Santa Clara (CA) – Intel is firing up the second stage of its Core microarchitecture: Not quite four months after the company regained the performance crown in the desktop and DP server processor segment, Intel is first to launch CPUs with four cores: The Core 2 Extreme QX6700 rings in a new era for desktop processors, while the Xeon 5300 series spearheads the firm’s DP server lineup.M/b>
It is time to replace the dual-core processor, if it is only the latest and greatest that is good enough: The first quad-core processors are out of the gate – Intel today formally announced five new processors: One for enthusiasts desktop computers and four for volume servers.
Particularly interesting, of course, is the QX6700 with Kentsfield core. We first reported about the existence of this processor in December of 2005 after we had received confirmation that Intel had successfully produced its first quad-core processor. About four months later, Intel was prepared to run a first and very brief demonstration of Kentsfield at the Spring IDF of this year. Delivering on its promise to roll out the chip before the end of this year is yet another sign how quickly its 65 nm production process and Core architecture has matured within a few months: Intel visibly enjoys its current lead in the microprocessor market.
The desktop quad-core is available in only one version: The QX6700, built from two individual Core 2 Duo cores, is clocked at 2.66 GHz and integrates 2 x 4 MB L2 cache. The CPU runs on FSB1066 and supports virtualization and Speed Step-based power saving features. Since it is purely aimed at the enthusiast market, the chip does not integrate Intel’s active management technology (AMT). It is worth noting that the chip, other than for example the Pentium EE 840 and 965, does not support Hyperthreading – which, at least in theory, could add another four virtual cores to the CPU.
The Core 2 Extreme QX6700 will be offered in parallel to the dual-core Core 2 Extreme X6800, which is clocked at 2.93 GHz. Intel claims that the quad-core is about 80% faster than the dual-core in certain applications. Early benchmarks conducted by Tom’s Hardware’s engineers showed that an overclocked 3.33 GHz version of the QX6700 is about twice as fast a Pentium EE 965 while consuming about the same power. A regular, non-overclocked version of the QX6700 is rated at a thermal design power (TDP) of 130 watts or exactly twice the TDP of the 2.66 GHz Core 2 Duo E6700 (65 watts).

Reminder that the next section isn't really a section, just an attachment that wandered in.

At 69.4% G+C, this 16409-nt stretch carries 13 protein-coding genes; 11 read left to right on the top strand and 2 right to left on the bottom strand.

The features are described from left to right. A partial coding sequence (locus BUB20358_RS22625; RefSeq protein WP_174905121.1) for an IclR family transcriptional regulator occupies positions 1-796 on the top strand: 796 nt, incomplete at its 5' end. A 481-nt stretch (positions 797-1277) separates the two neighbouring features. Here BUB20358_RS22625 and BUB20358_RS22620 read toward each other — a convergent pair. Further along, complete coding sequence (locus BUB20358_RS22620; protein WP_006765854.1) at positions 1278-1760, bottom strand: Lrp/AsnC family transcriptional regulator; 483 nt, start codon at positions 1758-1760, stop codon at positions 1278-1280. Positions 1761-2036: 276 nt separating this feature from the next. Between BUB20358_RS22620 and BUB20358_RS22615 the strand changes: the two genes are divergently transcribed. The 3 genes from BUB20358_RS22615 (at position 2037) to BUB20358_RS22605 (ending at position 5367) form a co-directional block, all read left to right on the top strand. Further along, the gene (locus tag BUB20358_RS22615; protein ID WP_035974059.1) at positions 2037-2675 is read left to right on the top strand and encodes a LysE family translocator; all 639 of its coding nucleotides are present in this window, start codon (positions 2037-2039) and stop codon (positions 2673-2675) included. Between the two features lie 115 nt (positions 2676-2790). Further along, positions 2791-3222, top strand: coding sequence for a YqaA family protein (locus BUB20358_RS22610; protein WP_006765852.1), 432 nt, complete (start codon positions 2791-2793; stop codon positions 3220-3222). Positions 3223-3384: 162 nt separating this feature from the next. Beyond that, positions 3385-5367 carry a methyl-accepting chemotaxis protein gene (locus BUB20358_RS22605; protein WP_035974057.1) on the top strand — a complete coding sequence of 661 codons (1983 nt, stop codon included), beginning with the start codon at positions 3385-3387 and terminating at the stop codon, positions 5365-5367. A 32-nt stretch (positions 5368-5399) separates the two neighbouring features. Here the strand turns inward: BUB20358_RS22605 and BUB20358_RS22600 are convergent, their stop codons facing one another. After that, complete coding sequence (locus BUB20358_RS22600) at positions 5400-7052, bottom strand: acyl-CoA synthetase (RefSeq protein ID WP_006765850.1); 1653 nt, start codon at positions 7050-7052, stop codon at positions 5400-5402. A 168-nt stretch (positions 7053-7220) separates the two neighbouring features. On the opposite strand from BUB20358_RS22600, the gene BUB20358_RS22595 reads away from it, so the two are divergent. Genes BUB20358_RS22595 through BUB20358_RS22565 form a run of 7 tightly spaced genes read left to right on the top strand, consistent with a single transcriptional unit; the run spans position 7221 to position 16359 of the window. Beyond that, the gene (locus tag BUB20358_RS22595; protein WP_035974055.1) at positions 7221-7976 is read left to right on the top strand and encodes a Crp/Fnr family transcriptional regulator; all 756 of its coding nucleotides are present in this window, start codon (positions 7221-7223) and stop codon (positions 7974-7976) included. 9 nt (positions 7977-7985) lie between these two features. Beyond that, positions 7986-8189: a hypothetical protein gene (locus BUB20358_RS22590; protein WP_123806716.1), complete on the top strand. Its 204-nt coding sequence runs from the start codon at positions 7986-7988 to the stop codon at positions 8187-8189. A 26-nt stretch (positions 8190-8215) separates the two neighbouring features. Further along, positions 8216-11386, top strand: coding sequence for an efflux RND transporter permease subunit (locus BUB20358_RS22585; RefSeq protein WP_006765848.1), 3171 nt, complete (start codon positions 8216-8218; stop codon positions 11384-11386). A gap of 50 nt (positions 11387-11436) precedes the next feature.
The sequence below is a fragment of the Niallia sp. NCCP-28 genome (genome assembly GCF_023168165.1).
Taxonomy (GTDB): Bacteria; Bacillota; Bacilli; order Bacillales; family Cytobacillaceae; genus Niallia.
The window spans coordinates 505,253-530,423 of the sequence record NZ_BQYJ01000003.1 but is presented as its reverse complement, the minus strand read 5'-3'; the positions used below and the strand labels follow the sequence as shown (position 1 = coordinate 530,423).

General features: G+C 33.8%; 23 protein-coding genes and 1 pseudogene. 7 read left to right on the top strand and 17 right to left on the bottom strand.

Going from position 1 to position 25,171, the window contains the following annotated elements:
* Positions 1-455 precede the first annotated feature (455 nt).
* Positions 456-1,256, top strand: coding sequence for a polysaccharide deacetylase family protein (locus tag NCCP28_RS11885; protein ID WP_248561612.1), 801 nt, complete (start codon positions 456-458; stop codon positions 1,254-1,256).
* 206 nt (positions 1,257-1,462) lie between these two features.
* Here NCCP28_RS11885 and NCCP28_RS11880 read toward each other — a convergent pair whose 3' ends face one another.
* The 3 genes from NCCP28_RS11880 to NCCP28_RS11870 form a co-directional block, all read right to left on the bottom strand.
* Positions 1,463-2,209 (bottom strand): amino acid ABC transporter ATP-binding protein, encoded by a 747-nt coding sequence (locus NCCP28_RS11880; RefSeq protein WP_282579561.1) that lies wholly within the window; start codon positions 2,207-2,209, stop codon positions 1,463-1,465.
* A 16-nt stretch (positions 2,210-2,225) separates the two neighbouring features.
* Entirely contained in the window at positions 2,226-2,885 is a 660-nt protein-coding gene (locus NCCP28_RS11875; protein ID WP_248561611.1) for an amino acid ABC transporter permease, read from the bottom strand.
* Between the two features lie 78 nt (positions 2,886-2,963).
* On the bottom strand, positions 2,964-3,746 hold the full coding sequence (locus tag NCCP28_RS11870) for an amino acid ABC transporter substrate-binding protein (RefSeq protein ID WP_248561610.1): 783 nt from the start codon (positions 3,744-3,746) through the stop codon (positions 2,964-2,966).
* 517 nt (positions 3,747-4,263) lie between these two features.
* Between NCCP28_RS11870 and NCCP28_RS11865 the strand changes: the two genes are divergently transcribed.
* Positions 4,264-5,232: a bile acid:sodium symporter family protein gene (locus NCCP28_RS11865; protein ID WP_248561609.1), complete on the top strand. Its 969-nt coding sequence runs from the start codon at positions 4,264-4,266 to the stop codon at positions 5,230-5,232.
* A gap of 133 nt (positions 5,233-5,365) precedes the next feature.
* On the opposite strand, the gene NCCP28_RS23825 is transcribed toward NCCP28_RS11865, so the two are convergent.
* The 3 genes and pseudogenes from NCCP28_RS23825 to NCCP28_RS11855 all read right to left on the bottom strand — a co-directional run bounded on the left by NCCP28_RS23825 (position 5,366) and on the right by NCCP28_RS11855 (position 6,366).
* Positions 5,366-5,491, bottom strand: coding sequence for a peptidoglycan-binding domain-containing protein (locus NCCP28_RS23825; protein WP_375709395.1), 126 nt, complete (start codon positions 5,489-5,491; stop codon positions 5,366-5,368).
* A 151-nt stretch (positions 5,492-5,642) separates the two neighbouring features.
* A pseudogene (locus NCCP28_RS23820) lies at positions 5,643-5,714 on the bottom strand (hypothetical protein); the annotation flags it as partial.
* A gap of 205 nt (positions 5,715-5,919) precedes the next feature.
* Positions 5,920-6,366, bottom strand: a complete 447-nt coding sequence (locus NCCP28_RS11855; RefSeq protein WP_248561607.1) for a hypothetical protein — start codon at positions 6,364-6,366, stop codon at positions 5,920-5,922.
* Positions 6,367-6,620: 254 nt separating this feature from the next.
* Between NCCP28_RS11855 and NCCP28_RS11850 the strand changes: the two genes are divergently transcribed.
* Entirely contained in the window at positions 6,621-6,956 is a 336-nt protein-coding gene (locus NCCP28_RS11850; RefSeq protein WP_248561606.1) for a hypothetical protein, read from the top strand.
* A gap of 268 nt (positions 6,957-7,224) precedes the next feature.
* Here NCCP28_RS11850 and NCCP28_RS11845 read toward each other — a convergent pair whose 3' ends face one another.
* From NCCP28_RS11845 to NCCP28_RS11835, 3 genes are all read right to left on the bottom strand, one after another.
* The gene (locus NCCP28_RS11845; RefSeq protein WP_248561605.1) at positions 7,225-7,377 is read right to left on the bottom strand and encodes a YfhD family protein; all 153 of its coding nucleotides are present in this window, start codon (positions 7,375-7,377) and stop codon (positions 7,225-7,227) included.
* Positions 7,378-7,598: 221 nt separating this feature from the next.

Dell was first to announce a quad-core, Kentsfield-based desktop computer and confirmed speculations that the quad-core chip will be expensive. The cheapest quad-core system is offered for about $3700, while a Core 2 Extreme X6800 computer is available from $3000. Dell charges customers more than $1200 to upgrade from a dual-core E6300 processor to a Kentsfield quad-core in certain server configurations. Intel’s chief executive officer Paul Otellini mentioned in the firm’s most recent quarter earnings call that Kentsfield will remain a limited production processor and roadmaps seen by TG Daily appear to confirm this claim: Quad-cores will account for less than 5% of Intel’s desktop processor production throughout 2007.
A significantly faster transition will be seen in the DP server/workstation segment: Intel today launched four Xeon 5300 series processors (with “Clovertown” core) which are based on two Xeon 5100 (“Woodcrest”) cores. The X5355 (2.66 GHz) and E5345 (2.33 GHz) run on FSB1333, while the E5320 (1.86 GHz) and E5310 (1.60 GHz) use FSB1066. What is specifically impressive about the Clovertowns is their power consumption: The E5345, E5320 and E5310 are rated at a TDP of 80 watts or exactly the maximum power consumption of the Xeon 5100 dual-cores. The “Extreme Edition” X5355 is an exception with a TDP of 120 watts. Tray-pricing for the new Xeons starts at $455 for the 1.60 GHz version. The E5320 is priced at $690, the E5345 at $851 and the X5355 at $1172.
The desktop continues in the tradition to charge $1000 for the high-end desktop model. However, this price is more a theoretical value, as retail and etail pricing will react to limited availability and early adopter demand. At the time of this writing, the lower end of the QX6700 etail pricing scale hovered around $1070 with some stores asking for as much as $1300.
Opinion: Should you switch to quad-core now?
Dell first to officially roll out quad-core system
Tom’s Hardware benchmarks Intel’s first quad-core “Kentsfield”
Intel’s quad-core rings in a new era of enthusiast systems
Dell’s first quad-core systems indicate hefty premium for Kentsfield CPU
Intel quad-core QX6700 makes official debut in price/performance charts
Intel Roadmap update 11/2007: Core 2 Duo to hit 3 GHz, introduce FSB1333 in Q3 ’07